Do your members know what makes their credit union different from a bank? Do they care? When they ask whether they should care, how do you answer?
Do your members care that the credit union is a member-owned financial cooperative? Do they care that the credit union is not-for-profit? Do they know when the credit union lives and breathes the seven cooperative principles and do they care when it doesn’t?
These might not appear to be tough questions to answer, but they are. ContentMiddleAd
When I worked in politics, we used to pray that our candidate would get a softball question like Why should I care? It was an invitation to get up on the metaphorical small-town bandstand and spout about truth, justice, and the American way; about baseball, Mom, and apple pie; maybe even about humble beginnings, big ideas, and inspiring notions of service beyond self.
Admittedly, that was in a world before cable TV, the internet, and streaming video. Today, the answer to Why should I care? is more along the lines of an elevator pitch but that’s the point.
In a world of one thousand distractions, invitations for more are rare and fleeting. Credit unions need to be ready to seize them.
People Are Strange
People don’t know what they don’t know. If you want them to care, you must give them a reason.
Sure, great rates and low fees are reasons to care. But, they are transactional reasons. They exist now. They matter now, so people care about them now. But what about tomorrow?
If credit unions want people to care a lot, and to care later as well as now, they have to give people reasons that are special, distinctive, difference-making, and enduring.
In Callahan’s consulting and strategic planning work around the country, we get to talk with a lot of top-level, bright, committed credit union people. We’ve noticed their replies to the question, Why should I care? tend to fall into one of two buckets.
One bucket holds the kinds of answers that start with the common bond. Most often, the hook is a near-mythological founding story. Factory workers, parishioners, or teachers coming together to pool their savings and lend to one other in times of need or for things that matter.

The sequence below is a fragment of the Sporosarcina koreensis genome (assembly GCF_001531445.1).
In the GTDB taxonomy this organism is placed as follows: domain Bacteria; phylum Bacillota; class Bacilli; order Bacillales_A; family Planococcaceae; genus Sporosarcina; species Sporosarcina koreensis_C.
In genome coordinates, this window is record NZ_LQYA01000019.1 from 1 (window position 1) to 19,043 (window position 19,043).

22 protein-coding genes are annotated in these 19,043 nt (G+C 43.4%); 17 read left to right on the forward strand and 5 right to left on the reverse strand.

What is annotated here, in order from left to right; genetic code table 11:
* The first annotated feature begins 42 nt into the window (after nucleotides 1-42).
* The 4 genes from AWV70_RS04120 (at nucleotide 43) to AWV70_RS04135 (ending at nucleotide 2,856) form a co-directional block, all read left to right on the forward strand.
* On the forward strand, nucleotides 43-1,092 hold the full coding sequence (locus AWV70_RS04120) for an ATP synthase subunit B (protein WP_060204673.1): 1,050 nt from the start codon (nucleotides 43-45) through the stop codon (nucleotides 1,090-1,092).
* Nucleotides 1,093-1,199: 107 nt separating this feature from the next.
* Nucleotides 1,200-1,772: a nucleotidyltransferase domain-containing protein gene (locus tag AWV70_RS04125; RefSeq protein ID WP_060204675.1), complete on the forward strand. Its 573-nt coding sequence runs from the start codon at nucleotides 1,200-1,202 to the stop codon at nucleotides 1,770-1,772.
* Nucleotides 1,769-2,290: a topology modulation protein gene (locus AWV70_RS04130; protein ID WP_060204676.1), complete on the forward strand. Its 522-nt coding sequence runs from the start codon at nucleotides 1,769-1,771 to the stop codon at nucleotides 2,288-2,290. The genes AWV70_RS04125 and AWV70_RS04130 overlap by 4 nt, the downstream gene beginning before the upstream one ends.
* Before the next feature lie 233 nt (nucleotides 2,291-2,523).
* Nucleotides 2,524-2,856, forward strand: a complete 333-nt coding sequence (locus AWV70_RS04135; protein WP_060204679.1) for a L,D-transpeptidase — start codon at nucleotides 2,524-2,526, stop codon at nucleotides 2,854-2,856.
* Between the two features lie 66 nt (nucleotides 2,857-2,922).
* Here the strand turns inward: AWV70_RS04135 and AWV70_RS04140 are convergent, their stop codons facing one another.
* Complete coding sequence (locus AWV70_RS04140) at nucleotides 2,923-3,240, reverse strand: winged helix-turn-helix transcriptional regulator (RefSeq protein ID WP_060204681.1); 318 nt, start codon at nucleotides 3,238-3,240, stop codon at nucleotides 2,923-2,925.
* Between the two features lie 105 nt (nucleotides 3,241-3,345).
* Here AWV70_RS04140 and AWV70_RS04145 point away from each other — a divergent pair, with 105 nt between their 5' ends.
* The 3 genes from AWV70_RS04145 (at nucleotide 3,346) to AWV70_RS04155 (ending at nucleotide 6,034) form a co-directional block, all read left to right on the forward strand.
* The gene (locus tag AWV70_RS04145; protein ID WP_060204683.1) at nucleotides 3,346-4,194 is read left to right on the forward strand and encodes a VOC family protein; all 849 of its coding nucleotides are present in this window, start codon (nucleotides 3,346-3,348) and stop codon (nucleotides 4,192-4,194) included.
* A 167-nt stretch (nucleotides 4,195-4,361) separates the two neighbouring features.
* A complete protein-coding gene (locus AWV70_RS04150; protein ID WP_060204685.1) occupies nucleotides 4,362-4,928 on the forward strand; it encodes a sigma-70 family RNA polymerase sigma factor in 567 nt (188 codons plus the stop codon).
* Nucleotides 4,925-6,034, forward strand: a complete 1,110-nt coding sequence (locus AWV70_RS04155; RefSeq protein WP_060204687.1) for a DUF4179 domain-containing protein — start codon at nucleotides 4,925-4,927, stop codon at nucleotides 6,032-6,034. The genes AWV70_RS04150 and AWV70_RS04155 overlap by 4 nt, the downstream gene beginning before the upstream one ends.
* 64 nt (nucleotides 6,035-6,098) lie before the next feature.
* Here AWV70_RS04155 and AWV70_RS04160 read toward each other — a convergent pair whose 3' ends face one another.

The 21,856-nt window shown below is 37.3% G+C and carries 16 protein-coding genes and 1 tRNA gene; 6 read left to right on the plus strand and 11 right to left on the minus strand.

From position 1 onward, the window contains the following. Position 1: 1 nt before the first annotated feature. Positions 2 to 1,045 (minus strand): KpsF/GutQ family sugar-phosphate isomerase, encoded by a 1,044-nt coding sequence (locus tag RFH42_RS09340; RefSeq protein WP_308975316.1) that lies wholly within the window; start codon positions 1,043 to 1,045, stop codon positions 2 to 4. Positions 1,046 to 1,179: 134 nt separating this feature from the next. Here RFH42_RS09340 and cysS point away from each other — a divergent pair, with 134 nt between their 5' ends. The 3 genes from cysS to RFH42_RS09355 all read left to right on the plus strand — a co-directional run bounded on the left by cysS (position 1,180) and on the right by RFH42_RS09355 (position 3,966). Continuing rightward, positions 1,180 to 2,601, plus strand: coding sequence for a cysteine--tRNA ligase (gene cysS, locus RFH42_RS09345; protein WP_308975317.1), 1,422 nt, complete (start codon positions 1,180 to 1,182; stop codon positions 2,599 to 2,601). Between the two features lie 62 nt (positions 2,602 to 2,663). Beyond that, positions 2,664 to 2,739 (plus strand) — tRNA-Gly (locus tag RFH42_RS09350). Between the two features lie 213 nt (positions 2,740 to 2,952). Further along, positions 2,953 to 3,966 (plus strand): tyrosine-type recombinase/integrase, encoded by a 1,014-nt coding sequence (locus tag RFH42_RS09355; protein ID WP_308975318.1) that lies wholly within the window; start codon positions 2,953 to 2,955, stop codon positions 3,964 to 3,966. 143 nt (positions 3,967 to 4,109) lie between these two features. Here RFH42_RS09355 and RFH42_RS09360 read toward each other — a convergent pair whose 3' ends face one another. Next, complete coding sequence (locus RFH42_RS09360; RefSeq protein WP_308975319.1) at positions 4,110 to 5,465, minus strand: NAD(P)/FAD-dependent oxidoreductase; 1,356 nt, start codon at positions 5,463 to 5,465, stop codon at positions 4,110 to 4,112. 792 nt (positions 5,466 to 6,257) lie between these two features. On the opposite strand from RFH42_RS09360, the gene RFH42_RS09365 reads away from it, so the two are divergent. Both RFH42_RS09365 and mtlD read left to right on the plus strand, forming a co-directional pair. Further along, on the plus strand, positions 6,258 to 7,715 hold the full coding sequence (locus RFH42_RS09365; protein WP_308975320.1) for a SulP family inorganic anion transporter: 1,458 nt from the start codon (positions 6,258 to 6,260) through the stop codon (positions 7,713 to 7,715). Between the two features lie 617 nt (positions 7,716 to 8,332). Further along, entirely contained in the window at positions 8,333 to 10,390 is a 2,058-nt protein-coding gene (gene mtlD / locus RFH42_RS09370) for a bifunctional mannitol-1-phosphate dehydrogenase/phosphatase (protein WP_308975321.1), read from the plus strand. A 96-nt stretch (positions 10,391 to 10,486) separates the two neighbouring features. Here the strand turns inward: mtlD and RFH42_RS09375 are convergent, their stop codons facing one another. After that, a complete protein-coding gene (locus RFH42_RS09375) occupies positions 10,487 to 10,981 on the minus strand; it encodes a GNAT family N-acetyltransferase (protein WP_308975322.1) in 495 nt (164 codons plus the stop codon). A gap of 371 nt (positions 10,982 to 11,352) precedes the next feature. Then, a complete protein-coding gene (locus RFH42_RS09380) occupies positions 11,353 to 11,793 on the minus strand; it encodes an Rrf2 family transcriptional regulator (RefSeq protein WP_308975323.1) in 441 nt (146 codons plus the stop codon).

What’s The Tough Question?
Asking tough questions helps the credit union movement flourish. Make Callahan’s Tough Questions commentary on CreditUnions.com a regular stop for insight on thinking differently about the movement and framing strategies for success.
The cigar box in the desk drawer is the image here, or a story about helping an injured co-worker pay bills or a family move into a little clapboard house of their own.
Sometimes, there’s a more contemporary take a transcendent presence in the community that people can count on through good times and bad. That’s community in the virtual sense as well as the geographical one.
The other bucket holds the answers that begin with a value proposition. Lower interest on loans and higher dividends on savings. More flexibility in underwriting. An understanding and creative collections team.
We sometimes call this the bank-lite approach, and there’s nothing wrong with it as an operational framework if it delivers good member value, right? Well yes, that’s right. But is it sustainable? Is it enough to make members care a lot?
A Tough Test
Doug Fecher, CEO of Wright-Patt Credit Union ($3.9B, Beavercreek, OH) famously asks the question, If our credit union suddenly didn’t exist, would our members care enough to start it again?
That’s hard. How many credit unions today strive to meet a standard like that?
Our movement claims 110 million member-owners. How many of them care so much about their credit union that they would start a new one from scratch? How many see a financial cooperative as being truly relevant in their lives?
These are important questions because if members don’t think their credit union is relevant, sooner or later, it won’t be.
History and economics say credit unions DO matter, and that members SHOULD care. But in today’s busy, crazy world, where financial services give the appearance of being a commodity, chances to make that case are few and far between.
So, think through those elevator speeches. Talk about messages and share ideas about what works. Make a commitment to one another that the next time someone asks, Why should I care? you’ll hit that softball question out of the park.
Managing day-to-day operations requires a strategic mindset, but making time to talk about strategy is difficult. Callahan & Associates helps leadership teams focus on what’s important. Learn more at Callahan.com/strategylab.